In the wake of the Boston Marathon bombings, I cannot help wondering what it is the role open source and open education have in global or national security measures.
The events in Boston hit me hard. Running the marathon has been a dream for mine. There are personal connections: a relative was running for the first time in the Boston Marathon and had crossed the finish line four minutes before the first explosion. And, there are my connections to Watertown, Boston, and Cambridge; some of the victims; and a rehabilitation hospital in Boston that will help some of the victims. Then, there is the act of terrorism itself.
The bombs reminded me of the IRA in London when I lived there with my husband who is from the UK. The bombs also reminded me of what I had learned about terrorism from working for the airline industry (ground staff) both in the US and in the UK, particularly with El Al Israel Airlines (which has the most stringent airline security procedures in the world). And it reminded me, unfortunately, of my personal connections to 9/11, the airline industry in Boston, and to my son who has no knowledge of that tragedy or of a pre-Google, pre-YouTube world (he's 7 years old).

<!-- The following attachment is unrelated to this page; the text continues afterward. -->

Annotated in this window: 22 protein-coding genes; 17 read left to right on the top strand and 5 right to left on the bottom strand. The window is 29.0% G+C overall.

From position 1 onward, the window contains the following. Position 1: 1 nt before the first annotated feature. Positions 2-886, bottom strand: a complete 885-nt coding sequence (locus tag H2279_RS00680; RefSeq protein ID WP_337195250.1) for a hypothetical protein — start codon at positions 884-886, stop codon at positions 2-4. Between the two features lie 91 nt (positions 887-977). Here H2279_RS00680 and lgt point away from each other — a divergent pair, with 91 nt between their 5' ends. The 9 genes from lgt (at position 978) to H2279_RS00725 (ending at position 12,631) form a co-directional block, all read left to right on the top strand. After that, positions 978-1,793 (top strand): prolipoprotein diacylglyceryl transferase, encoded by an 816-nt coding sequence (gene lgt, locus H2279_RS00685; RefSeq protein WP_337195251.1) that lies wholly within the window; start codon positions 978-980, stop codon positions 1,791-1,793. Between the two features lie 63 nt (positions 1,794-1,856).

Terrorism, violence, tragedies, and cybercrime are unfortunately part and parcel of society today. Some of us would perhaps wish that Lois Lowry's children's fictional book, The Giver (1993), of a utopian future society where violence, terrorism, crime, poverty, and other issues are a thing of the past would ring true; where everything is under control. Where there is no war or fear of pain. Where there are no choices. Yet the reality, of course, is that with digital technology and globalization no one or place is immune from a cyberattack, terrorism, or gun violence. Still, we have a choice with using proprietary or open systems. More importantly, we have a choice on whether to prepare ourselves and our children for a digital future that includes digital security measures and protocols.
Australia gives us an example on how to include security measures and protocols in a school curriculum. Its ICT (information and communicationtechnology capability) school curriculum addresses how to apply strategies for determining and protecting the security of digital information as well as the risks associated with online environments. The ICT curriculum also addresses personal security protocols and how to identify and implement them.